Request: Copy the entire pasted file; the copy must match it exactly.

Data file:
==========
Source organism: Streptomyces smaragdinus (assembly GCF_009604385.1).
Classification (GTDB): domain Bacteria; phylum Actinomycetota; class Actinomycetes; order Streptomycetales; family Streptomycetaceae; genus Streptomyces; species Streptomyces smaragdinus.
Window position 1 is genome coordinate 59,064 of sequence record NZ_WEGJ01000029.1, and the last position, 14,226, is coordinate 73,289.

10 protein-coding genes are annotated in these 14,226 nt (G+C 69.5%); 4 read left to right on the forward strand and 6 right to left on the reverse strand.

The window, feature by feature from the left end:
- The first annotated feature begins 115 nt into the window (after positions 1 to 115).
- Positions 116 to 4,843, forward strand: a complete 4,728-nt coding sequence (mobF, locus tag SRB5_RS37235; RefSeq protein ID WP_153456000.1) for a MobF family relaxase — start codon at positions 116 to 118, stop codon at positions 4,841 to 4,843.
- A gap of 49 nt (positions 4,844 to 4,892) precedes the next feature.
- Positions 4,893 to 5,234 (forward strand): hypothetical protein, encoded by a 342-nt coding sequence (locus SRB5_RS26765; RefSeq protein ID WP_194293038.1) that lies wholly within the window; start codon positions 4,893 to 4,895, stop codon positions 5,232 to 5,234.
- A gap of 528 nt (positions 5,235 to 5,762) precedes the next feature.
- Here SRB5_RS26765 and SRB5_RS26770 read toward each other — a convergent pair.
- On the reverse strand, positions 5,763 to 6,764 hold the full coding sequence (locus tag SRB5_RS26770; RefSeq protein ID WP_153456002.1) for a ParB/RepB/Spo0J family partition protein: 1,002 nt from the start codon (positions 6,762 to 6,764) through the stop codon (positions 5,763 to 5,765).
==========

Source organism: Streptomyces smaragdinus (assembly GCF_009604385.1).
Classification (GTDB): domain Bacteria; phylum Actinomycetota; class Actinomycetes; order Streptomycetales; family Streptomycetaceae; genus Streptomyces; species Streptomyces smaragdinus.
Window position 1 is genome coordinate 59,064 of sequence record NZ_WEGJ01000029.1, and the last position, 14,226, is coordinate 73,289.

10 protein-coding genes are annotated in these 14,226 nt (G+C 69.5%); 4 read left to right on the forward strand and 6 right to left on the reverse strand.

The window, feature by feature from the left end:
- The first annotated feature begins 115 nt into the window (after positions 1 to 115).
- Positions 116 to 4,843, forward strand: a complete 4,728-nt coding sequence (mobF, locus tag SRB5_RS37235; RefSeq protein ID WP_153456000.1) for a MobF family relaxase — start codon at positions 116 to 118, stop codon at positions 4,841 to 4,843.
- A gap of 49 nt (positions 4,844 to 4,892) precedes the next feature.
- Positions 4,893 to 5,234 (forward strand): hypothetical protein, encoded by a 342-nt coding sequence (locus SRB5_RS26765; RefSeq protein ID WP_194293038.1) that lies wholly within the window; start codon positions 4,893 to 4,895, stop codon positions 5,232 to 5,234.
- A gap of 528 nt (positions 5,235 to 5,762) precedes the next feature.
- Here SRB5_RS26765 and SRB5_RS26770 read toward each other — a convergent pair.
- On the reverse strand, positions 5,763 to 6,764 hold the full coding sequence (locus tag SRB5_RS26770; RefSeq protein ID WP_153456002.1) for a ParB/RepB/Spo0J family partition protein: 1,002 nt from the start codon (positions 6,762 to 6,764) through the stop codon (positions 5,763 to 5,765).